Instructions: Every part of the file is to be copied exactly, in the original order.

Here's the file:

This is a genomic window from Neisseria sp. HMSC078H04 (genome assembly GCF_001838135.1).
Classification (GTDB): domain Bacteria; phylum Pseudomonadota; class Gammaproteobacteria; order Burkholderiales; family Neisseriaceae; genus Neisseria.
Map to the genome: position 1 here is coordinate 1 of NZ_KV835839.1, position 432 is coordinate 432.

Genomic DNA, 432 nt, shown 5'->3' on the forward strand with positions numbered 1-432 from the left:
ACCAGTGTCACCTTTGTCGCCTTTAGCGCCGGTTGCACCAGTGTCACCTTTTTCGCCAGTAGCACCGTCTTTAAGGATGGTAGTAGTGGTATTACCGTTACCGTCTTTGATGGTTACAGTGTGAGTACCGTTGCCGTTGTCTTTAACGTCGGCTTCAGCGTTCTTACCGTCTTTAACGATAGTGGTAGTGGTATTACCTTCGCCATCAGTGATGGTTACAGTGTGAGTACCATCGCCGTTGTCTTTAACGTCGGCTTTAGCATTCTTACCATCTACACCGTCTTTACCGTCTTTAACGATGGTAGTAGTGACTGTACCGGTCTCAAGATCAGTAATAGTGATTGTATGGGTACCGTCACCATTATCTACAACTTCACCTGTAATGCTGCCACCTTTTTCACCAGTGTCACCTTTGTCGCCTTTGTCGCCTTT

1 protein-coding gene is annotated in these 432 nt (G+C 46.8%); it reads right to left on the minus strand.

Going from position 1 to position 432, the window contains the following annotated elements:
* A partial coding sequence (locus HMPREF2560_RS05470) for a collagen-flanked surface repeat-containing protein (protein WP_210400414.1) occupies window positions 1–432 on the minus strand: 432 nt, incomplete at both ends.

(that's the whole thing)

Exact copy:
This is a genomic window from Neisseria sp. HMSC078H04 (genome assembly GCF_001838135.1).
Classification (GTDB): domain Bacteria; phylum Pseudomonadota; class Gammaproteobacteria; order Burkholderiales; family Neisseriaceae; genus Neisseria.
Map to the genome: position 1 here is coordinate 1 of NZ_KV835839.1, position 432 is coordinate 432.

Genomic DNA, 432 nt, shown 5'->3' on the forward strand with positions numbered 1-432 from the left:
ACCAGTGTCACCTTTGTCGCCTTTAGCGCCGGTTGCACCAGTGTCACCTTTTTCGCCAGTAGCACCGTCTTTAAGGATGGTAGTAGTGGTATTACCGTTACCGTCTTTGATGGTTACAGTGTGAGTACCGTTGCCGTTGTCTTTAACGTCGGCTTCAGCGTTCTTACCGTCTTTAACGATAGTGGTAGTGGTATTACCTTCGCCATCAGTGATGGTTACAGTGTGAGTACCATCGCCGTTGTCTTTAACGTCGGCTTTAGCATTCTTACCATCTACACCGTCTTTACCGTCTTTAACGATGGTAGTAGTGACTGTACCGGTCTCAAGATCAGTAATAGTGATTGTATGGGTACCGTCACCATTATCTACAACTTCACCTGTAATGCTGCCACCTTTTTCACCAGTGTCACCTTTGTCGCCTTTGTCGCCTTT

1 protein-coding gene is annotated in these 432 nt (G+C 46.8%); it reads right to left on the minus strand.

Going from position 1 to position 432, the window contains the following annotated elements:
* A partial coding sequence (locus HMPREF2560_RS05470) for a collagen-flanked surface repeat-containing protein (protein WP_210400414.1) occupies window positions 1–432 on the minus strand: 432 nt, incomplete at both ends.